So why did I fail?

I definitely underestimated the trail and overestimated my capabilities. In all the trip reports, blogs and maps – no one mentioned the PUDS on the first half of the hike. EVERY SINGLE hike we had been on previously did not have any PUDS, and the distance became MUCH further than intended. 11 km turned into 18.5 km, and it tired us out rather quickly. Hiking a day hike at Elk Island National Park (relatively flat), up Wilcox Pass (steady incline), or Troll Falls (minimal incline) is A LOT different than hiking the Berg Lake Trail. And I knew that, but didn’t know HOW different it was going to be. I thought it would be a bit more like the Wilcox Pass hike where you steadily climb the mountain.
I did not train enough. I briefly touched on why on my last blog post. Essentially due to the bug bite situation from last year, training was pretty much non-existent. I am also not the best at keeping a routine training schedule… Something I need to work on this coming year.
I was not mentally prepared. I didn’t think how much a hike like this requires of a person mentally. There are moments where you want to quit, but need to dig deep to find that little sliver of determination and willpower to make your next step, to turn that one step into 10 steps, and to one kilometer. It is really tough to let your mind know that yes, you CAN do this when you have hit that wall and can’t find a way to break through it.



I used to hate failure, and I’ve played it safe most of my life by choosing not to do something I knew I would fail at. But at the end of the day – even if you failed, you got further than by not trying. Pushing yourself out of your comfort zone is where we learn, grow, and experience new things. Without pushing myself out of my comfort zone, I might have turned around sooner, or maybe I would not have gone on this hike at all… I pushed past hills I thought were going to be impossible, I pushed through the pain in my feet, and I crossed bridges I thought I wasn’t going to be able to do. And although I did push myself a little further out of my comfort zone than I would have liked to, I now know that I am capable of doing things I never thought were possible. I can sit here and mope about how I much I feel that I suck at backpacking, or I could choose to learn from it. I know what I did wrong (and right), so that the next time I attempt a backpacking trip I will be more prepared for what lies ahead.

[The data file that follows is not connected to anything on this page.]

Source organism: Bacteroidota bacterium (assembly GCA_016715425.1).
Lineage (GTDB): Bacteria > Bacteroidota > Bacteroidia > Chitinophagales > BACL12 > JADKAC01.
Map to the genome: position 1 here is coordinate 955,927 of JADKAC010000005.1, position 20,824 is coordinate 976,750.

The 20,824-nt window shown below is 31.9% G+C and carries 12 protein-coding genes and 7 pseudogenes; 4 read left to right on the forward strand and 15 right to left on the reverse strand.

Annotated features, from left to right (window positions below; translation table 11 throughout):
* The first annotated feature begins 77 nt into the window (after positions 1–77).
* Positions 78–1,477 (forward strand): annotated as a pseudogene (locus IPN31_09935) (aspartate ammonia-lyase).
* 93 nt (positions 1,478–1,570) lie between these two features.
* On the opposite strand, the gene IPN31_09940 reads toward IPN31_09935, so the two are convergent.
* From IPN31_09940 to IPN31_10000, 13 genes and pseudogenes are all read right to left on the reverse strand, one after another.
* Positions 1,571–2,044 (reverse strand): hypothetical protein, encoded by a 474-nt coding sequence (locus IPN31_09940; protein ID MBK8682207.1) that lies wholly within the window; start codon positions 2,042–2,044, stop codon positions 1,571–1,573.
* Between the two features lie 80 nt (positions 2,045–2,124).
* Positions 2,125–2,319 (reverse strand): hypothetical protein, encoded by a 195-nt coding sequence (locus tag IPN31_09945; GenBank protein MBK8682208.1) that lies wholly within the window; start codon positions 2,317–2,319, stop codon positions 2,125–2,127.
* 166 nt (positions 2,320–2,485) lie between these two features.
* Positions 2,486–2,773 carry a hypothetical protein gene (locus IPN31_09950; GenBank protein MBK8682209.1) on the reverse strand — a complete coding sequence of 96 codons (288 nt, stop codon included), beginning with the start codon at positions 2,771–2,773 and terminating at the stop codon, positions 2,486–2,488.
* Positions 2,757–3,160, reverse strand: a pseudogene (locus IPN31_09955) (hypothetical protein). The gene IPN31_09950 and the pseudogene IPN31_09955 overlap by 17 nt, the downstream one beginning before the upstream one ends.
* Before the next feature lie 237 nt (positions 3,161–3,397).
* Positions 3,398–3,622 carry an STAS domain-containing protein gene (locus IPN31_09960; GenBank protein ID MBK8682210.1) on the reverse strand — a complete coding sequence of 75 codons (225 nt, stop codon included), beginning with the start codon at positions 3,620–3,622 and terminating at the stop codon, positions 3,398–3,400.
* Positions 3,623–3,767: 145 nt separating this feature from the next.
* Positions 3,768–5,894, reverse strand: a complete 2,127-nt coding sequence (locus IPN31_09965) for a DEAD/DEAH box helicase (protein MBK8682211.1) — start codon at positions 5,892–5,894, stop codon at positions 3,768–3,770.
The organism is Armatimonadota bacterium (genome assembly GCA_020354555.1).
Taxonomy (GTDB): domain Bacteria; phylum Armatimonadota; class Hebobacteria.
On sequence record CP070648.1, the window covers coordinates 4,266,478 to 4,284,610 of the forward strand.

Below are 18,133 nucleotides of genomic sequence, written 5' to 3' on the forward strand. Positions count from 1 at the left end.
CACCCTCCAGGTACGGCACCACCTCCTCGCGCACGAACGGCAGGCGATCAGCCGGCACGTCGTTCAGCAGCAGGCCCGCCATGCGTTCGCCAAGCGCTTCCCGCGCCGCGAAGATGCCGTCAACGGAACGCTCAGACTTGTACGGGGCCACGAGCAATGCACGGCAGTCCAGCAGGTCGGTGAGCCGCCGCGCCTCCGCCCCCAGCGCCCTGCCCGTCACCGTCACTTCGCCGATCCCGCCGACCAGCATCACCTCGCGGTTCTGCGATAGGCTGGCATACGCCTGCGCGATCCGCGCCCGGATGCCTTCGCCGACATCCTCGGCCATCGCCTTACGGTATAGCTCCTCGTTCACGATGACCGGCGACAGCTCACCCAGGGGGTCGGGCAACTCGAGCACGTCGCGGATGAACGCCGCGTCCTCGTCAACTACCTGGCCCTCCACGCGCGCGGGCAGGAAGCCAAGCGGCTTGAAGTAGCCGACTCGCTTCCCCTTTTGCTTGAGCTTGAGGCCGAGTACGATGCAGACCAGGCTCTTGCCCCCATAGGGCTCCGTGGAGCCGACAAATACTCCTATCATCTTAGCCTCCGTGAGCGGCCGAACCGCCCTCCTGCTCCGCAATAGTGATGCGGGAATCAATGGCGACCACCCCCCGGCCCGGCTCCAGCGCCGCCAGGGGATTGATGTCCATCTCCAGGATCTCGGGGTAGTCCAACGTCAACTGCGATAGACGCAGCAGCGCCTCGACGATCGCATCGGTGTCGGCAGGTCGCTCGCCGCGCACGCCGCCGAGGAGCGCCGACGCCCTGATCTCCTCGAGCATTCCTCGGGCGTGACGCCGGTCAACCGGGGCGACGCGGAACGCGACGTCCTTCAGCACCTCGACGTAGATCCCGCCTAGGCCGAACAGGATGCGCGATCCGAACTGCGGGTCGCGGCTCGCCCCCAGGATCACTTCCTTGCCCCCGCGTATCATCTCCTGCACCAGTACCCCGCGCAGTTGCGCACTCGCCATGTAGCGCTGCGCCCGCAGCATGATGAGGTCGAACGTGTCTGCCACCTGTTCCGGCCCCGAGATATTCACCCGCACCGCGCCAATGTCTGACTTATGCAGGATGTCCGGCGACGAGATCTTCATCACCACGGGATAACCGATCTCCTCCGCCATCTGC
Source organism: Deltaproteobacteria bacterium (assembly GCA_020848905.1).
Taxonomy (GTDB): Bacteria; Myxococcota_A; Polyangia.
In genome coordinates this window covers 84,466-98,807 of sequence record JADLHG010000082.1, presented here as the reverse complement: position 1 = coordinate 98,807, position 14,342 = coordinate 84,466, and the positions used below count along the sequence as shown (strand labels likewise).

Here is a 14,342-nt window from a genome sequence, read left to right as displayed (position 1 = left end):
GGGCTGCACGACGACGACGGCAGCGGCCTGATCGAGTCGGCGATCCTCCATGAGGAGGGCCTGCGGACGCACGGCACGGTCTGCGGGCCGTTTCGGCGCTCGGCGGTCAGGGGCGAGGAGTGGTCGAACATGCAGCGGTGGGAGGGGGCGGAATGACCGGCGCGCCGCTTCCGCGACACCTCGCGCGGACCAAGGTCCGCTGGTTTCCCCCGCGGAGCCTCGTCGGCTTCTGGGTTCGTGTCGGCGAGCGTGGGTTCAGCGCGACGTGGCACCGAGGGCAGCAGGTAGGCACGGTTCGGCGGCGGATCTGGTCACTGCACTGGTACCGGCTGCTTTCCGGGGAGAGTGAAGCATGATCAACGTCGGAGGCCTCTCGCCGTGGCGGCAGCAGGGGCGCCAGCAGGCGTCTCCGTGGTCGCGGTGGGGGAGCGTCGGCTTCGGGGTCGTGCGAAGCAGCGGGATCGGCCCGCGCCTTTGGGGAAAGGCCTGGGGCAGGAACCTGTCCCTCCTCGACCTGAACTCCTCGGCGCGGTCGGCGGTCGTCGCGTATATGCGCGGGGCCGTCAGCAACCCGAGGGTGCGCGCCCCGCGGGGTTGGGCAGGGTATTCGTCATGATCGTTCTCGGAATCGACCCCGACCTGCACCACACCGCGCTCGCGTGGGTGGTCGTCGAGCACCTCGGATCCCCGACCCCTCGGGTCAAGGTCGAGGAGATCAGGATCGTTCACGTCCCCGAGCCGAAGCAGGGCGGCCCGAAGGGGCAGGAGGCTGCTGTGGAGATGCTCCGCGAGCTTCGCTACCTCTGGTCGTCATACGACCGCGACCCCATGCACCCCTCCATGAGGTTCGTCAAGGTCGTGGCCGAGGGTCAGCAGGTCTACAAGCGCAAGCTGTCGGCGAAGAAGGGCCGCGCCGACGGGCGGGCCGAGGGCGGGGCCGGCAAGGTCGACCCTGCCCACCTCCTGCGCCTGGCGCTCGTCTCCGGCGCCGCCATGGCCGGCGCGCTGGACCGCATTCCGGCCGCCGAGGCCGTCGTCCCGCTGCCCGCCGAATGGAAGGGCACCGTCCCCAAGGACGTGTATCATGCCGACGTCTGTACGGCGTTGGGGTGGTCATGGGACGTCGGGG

So despite everything, I still hiked 36.5 km over two days (according to the FitBit) with a heavy backpack. This was my first backpacking trip, my longest hike, and even though I cried a few times over failing, I am still proud of my achievement regardless of completion or failure!

More information about the Berg Lake Trail can be found on the BC Parks website.
*Please leave no trace when enjoying the outdoors!
*When photographing wildlife, please keep your distance. (Parks Canada recommends 30 meters from large animals and 100 meters from bears.) Never bait, call, crowd, chase, or capture an animal to get a photo.

Be sure to follow my adventures on my social media accounts! I am over on instagram, twitter and facebook.

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2 Comments

  • Reply
    Dimo
    September 12, 2018 at 7:57 PM

    Sorry to hear that… what are PUDS?

    • Reply
      admin
      September 13, 2018 at 2:47 PM

      Ah, that’s okay – better safe than needing search and rescue!
      PUDS (Pointless up and downs)